Anonymous 7 months ago
I loved this book sooooooo much! The world was intricate and wonderfully described. The characters were all amazingly fleshed out and multi-faceted with their own motivations and goals that were weaved together with a fluidity that is rare to find(in my opinion). I was on the edge of my seat from page 1, and scared my dog as I screamed my way through the book. The plot took some unexpected twists and turns that were highly refreshing. As much as I love Nahri and Ali (Ali more so towards the end of the book, to be fair), my favorite character was -------- (I can't tell you the name, as that is not revealed in the synopsis or for a while in the book and I don't want to spoil as it is pretty relevant to the plot). I love this character sooooo much, and everytime they were in the story I was completely enamored of the layers and depth of personality (not that the other characters do not have depth and layers to their personalities, but wooooooooo buddy). I could literally go on forever about this book, and I highly, highly recommend anyone go out and get this book. I cannot wait for the sequel, The Kingdom of Copper, to come out in January 2019! So if you haven't read it yet (or you want to reread it), you have time to get yourself, your mom, dad, sibling, cousin, extended family, friend(s) a copy of this book.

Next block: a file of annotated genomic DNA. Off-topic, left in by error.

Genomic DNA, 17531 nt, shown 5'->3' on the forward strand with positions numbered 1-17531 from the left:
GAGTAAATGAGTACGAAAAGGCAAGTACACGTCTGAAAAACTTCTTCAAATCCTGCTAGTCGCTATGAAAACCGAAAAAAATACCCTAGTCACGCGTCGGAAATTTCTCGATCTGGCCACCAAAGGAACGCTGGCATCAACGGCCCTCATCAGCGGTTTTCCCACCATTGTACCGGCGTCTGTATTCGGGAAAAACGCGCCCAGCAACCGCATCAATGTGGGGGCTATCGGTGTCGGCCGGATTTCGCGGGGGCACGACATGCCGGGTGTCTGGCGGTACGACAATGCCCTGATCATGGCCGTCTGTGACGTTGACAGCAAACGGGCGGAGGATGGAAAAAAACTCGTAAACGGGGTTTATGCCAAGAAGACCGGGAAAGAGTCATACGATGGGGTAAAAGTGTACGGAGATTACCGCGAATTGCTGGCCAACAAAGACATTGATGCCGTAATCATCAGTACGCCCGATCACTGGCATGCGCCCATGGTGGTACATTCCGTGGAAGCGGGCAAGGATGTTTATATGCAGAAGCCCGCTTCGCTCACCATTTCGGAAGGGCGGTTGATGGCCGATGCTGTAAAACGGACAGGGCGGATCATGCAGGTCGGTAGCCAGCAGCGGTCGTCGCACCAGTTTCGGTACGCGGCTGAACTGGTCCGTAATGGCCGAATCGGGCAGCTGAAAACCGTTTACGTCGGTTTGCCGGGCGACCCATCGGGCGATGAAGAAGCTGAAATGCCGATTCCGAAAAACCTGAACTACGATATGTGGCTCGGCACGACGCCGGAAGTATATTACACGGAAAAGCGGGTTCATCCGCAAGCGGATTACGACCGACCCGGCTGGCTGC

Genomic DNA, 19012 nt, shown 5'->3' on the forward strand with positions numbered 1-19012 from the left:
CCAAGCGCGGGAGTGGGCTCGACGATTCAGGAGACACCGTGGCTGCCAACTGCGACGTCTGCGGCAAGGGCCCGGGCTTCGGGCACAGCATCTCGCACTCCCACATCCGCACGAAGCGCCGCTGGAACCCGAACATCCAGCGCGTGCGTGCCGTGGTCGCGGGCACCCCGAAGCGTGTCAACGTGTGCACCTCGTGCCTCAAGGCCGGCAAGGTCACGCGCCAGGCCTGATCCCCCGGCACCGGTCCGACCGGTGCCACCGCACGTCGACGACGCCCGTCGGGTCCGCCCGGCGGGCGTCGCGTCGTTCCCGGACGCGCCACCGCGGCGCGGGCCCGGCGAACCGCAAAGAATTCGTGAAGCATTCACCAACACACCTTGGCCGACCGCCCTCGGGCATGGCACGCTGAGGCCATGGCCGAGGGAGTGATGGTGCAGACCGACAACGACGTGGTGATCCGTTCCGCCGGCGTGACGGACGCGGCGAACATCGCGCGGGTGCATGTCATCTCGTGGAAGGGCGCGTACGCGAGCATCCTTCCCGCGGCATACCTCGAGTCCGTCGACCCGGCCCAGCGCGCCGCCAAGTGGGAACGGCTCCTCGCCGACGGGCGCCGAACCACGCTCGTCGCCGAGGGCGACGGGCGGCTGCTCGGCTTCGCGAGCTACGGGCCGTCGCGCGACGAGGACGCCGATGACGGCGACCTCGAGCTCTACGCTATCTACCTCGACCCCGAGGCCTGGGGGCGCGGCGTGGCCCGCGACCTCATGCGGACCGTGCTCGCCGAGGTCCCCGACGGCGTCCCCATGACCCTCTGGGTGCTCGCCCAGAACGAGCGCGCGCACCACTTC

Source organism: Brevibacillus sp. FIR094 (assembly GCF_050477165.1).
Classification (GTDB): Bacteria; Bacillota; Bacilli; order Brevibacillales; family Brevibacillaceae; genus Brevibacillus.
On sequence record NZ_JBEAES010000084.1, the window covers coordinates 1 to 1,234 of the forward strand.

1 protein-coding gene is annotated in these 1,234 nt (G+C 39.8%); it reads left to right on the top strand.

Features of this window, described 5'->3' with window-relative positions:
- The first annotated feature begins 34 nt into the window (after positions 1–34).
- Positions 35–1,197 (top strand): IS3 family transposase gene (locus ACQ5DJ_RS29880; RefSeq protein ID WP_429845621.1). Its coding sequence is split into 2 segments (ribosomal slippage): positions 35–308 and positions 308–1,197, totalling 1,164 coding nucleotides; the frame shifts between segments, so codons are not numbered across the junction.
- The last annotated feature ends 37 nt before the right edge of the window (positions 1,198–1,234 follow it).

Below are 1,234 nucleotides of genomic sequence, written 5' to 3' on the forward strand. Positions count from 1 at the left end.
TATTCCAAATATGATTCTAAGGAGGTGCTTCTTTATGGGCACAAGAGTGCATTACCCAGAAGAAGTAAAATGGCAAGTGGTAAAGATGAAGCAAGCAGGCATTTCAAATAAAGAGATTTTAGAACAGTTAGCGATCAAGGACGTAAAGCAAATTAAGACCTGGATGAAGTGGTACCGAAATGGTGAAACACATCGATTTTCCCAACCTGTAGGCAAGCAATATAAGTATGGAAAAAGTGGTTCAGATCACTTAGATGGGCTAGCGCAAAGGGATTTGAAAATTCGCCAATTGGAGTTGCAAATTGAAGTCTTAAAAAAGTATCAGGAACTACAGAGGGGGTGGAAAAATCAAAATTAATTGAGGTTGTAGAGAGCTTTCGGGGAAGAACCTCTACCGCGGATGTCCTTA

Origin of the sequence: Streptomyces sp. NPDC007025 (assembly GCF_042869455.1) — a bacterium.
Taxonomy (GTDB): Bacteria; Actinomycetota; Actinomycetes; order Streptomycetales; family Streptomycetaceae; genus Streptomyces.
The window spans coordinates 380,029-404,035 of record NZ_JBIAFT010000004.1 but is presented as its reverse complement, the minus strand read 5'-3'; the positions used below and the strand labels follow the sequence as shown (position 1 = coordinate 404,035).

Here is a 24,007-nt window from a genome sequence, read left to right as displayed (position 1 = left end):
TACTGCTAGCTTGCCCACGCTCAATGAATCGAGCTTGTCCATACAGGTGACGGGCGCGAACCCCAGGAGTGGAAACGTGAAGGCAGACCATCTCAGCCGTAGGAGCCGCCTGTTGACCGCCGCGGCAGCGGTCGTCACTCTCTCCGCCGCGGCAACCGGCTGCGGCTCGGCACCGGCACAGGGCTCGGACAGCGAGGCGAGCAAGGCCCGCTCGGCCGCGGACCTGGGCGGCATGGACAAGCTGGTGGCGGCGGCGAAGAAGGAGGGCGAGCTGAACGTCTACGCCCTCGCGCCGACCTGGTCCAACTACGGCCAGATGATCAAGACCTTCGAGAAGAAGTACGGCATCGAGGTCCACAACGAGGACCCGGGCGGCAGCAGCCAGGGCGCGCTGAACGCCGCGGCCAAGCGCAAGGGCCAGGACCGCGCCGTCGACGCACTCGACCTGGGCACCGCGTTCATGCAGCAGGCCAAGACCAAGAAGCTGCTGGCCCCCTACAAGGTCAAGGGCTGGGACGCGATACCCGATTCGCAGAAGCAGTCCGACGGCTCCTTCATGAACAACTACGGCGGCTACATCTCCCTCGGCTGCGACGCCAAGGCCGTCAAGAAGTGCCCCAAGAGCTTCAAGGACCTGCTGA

Anonymous More than 1 year ago
One of the best books I've ever read. Each step of the way Chakraborty weaves an immersive tale full of moral gray areas and political intrigue. This has easily become my favorite book and I can't wait for the next installment of the series.